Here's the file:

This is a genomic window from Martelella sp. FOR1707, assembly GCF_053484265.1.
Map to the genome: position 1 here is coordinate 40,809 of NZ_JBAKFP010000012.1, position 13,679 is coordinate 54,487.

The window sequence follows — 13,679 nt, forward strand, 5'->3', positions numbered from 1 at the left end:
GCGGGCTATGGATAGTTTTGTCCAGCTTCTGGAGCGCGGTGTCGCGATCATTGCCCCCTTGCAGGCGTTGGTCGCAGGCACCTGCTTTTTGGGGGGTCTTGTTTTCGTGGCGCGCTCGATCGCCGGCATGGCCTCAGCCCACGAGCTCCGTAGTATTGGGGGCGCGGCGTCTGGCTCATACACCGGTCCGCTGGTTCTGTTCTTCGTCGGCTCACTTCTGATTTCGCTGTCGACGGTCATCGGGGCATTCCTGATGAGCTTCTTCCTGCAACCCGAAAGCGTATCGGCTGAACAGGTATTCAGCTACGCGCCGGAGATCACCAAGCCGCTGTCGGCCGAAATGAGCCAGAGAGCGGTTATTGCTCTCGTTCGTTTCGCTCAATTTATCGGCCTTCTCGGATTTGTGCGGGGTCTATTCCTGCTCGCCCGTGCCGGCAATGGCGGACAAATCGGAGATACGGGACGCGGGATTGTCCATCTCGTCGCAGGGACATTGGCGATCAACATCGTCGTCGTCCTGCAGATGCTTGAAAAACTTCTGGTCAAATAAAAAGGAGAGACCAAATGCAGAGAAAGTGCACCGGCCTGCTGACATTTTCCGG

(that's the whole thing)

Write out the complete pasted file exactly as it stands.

This is a genomic window from Martelella sp. FOR1707, assembly GCF_053484265.1.
Map to the genome: position 1 here is coordinate 40,809 of NZ_JBAKFP010000012.1, position 13,679 is coordinate 54,487.

The window sequence follows — 13,679 nt, forward strand, 5'->3', positions numbered from 1 at the left end:
GCGGGCTATGGATAGTTTTGTCCAGCTTCTGGAGCGCGGTGTCGCGATCATTGCCCCCTTGCAGGCGTTGGTCGCAGGCACCTGCTTTTTGGGGGGTCTTGTTTTCGTGGCGCGCTCGATCGCCGGCATGGCCTCAGCCCACGAGCTCCGTAGTATTGGGGGCGCGGCGTCTGGCTCATACACCGGTCCGCTGGTTCTGTTCTTCGTCGGCTCACTTCTGATTTCGCTGTCGACGGTCATCGGGGCATTCCTGATGAGCTTCTTCCTGCAACCCGAAAGCGTATCGGCTGAACAGGTATTCAGCTACGCGCCGGAGATCACCAAGCCGCTGTCGGCCGAAATGAGCCAGAGAGCGGTTATTGCTCTCGTTCGTTTCGCTCAATTTATCGGCCTTCTCGGATTTGTGCGGGGTCTATTCCTGCTCGCCCGTGCCGGCAATGGCGGACAAATCGGAGATACGGGACGCGGGATTGTCCATCTCGTCGCAGGGACATTGGCGATCAACATCGTCGTCGTCCTGCAGATGCTTGAAAAACTTCTGGTCAAATAAAAAGGAGAGACCAAATGCAGAGAAAGTGCACCGGCCTGCTGACATTTTCCGG